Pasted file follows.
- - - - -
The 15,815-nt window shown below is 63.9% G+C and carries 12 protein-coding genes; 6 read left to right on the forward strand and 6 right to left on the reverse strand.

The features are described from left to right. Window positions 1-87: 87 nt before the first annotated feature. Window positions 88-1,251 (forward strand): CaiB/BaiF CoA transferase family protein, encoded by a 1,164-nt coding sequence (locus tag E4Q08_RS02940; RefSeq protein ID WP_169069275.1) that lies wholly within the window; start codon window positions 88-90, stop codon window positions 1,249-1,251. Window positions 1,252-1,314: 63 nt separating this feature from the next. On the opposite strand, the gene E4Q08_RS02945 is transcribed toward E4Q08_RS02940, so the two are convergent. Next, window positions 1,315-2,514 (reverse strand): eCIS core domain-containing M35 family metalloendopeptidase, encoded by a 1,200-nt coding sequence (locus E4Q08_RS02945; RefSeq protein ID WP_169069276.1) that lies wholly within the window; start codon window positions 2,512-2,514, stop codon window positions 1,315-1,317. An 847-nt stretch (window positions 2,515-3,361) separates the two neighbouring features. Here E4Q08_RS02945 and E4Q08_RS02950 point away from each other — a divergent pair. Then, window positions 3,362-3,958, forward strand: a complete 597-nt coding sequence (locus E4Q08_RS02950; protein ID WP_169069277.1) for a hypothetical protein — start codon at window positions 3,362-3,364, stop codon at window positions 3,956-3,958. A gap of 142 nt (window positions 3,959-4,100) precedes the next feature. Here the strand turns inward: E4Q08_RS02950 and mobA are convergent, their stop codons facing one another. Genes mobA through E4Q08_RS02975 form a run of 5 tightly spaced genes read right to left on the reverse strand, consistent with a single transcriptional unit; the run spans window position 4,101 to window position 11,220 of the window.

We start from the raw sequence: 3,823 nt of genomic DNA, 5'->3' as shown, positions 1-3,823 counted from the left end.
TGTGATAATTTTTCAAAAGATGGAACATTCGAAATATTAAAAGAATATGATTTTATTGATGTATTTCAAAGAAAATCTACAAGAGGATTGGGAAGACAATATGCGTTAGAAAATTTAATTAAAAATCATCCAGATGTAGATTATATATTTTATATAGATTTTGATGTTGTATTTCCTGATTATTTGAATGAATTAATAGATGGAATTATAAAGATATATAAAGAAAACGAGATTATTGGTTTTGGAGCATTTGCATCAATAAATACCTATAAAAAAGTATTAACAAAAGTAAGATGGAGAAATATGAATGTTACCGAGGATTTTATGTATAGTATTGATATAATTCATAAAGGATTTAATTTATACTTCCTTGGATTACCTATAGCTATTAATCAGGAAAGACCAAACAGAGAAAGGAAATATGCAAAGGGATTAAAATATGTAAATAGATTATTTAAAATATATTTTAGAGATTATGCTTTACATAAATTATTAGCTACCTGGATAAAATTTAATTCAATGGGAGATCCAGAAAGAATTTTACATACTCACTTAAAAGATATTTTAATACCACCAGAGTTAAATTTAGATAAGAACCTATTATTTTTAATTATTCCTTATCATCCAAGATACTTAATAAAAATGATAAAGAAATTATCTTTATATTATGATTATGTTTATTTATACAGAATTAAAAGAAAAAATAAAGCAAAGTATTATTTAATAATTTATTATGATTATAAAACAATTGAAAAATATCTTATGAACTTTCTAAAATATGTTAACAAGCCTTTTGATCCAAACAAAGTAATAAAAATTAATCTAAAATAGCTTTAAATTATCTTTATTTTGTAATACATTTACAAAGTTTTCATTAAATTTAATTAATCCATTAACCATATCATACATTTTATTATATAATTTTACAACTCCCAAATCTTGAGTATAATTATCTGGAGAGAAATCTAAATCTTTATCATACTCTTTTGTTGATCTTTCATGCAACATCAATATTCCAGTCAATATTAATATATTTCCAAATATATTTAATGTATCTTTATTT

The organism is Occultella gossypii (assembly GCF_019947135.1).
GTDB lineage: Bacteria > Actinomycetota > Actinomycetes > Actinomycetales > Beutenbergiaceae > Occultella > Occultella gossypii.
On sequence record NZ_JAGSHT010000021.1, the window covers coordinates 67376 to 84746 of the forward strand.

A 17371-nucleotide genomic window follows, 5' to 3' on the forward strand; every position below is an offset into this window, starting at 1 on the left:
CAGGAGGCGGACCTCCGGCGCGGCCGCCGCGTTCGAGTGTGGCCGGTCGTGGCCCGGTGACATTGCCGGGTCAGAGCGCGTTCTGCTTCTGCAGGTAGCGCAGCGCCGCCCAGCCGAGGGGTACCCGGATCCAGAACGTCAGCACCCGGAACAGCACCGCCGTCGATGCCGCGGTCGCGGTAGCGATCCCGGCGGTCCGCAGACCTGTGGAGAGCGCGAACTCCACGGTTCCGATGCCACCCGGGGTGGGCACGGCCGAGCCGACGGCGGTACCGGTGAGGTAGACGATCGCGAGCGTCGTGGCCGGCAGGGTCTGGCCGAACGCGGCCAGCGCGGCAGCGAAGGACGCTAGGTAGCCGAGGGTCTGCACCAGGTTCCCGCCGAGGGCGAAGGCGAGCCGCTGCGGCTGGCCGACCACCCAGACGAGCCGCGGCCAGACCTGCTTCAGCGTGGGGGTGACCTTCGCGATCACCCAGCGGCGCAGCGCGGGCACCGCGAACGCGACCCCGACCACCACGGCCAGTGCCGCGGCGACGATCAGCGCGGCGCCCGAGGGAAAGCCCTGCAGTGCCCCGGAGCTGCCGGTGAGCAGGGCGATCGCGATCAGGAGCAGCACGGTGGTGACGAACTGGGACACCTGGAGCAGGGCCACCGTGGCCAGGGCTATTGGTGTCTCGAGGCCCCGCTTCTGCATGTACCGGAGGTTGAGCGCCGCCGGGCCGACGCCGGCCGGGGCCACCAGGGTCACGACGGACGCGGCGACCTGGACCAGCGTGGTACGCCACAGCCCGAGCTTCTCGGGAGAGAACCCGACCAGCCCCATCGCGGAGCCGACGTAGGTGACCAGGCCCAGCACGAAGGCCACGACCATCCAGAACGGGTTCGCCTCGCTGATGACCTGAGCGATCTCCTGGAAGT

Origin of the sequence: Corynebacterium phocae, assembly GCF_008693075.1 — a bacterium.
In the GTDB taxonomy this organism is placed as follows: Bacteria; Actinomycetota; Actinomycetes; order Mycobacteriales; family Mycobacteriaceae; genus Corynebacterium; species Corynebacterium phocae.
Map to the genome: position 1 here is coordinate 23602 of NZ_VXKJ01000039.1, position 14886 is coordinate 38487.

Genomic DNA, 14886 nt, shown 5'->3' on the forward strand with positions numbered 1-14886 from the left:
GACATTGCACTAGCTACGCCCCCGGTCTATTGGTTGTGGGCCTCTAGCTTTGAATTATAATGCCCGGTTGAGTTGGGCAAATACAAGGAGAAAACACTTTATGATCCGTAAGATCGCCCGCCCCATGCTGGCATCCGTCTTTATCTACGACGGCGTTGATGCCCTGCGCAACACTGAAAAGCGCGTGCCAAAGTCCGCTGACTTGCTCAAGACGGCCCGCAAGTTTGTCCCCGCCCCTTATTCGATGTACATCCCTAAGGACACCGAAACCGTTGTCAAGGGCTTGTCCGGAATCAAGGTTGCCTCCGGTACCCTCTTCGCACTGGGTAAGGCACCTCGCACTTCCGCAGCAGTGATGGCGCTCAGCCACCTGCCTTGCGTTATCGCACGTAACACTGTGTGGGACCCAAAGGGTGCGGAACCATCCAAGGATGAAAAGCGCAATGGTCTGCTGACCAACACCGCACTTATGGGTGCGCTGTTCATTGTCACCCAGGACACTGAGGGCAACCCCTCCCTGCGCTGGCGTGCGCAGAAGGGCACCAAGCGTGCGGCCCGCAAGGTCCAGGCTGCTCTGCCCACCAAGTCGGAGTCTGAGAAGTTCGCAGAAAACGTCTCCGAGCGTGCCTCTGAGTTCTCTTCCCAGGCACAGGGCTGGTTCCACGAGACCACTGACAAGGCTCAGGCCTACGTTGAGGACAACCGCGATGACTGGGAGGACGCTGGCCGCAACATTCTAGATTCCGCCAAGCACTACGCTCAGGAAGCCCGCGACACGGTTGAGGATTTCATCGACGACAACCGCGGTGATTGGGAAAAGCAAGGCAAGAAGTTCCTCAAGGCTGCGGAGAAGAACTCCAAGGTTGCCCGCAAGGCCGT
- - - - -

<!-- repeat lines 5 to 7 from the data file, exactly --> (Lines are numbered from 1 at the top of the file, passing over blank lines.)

The organism is Occultella gossypii (assembly GCF_019947135.1).
GTDB lineage: Bacteria > Actinomycetota > Actinomycetes > Actinomycetales > Beutenbergiaceae > Occultella > Occultella gossypii.
On sequence record NZ_JAGSHT010000021.1, the window covers coordinates 67376 to 84746 of the forward strand.